The Evolution of USDA Forest Service Experimental Forest Research on Northern Conifers in the Northeast
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Journal of Forestry
The degraded stand pictured in this 1955 USDA Forest Service photograph from Maine was dominated by balsam fir (Abies balsamea), red maple (Acer rubrum), paper birch (Betula papyrifera), and American beech (Fagus grandifolia). Stands such as these were typical of second-growth, lowland spruce–fir (Picea–Abies) forests in the Northeast following repeated high grading in the 1800s and early 1900s (Judd 1997). In light of concerns about the sustainability of the eastern spruce–fir cover type, the Forest Service began researching these forests in 1926 at the 1,863-acre Gale River Experimental Forest (EF) in the White Mountains of New Hampshire. Marinus Westveld, now known as the "Father" of spruce–fir silviculture (Berven et al. 2013), oversaw studies on partial cutting at the Gale River EF with a focus on increasing the softwood component of degraded mixedwood stands similar to the one shown here (e.g., Westveld 1930).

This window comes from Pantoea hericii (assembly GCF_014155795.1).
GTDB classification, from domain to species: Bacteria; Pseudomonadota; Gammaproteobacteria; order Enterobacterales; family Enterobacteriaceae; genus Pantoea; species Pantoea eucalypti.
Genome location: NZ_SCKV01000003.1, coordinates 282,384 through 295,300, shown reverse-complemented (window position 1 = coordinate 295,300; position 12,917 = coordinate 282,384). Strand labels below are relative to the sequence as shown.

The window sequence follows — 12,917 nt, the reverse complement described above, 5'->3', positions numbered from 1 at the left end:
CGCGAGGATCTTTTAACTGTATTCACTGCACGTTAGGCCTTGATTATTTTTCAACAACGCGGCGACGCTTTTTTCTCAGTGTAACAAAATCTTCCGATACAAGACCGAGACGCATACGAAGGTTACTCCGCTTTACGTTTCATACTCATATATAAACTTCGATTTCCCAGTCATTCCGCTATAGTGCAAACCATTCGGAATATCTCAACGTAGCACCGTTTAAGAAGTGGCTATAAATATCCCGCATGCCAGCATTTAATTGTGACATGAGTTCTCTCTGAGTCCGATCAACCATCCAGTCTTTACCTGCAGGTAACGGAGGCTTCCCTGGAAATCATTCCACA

Kenefic, Laura S.; Rogers, Nicole S. 2017. The Evolution of USDA Forest Service Experimental Forest Research on Northern Conifers in the Northeast. Journal of Forestry. 115(1): 62-65. https://doi.org/10.5849/jof.15-133.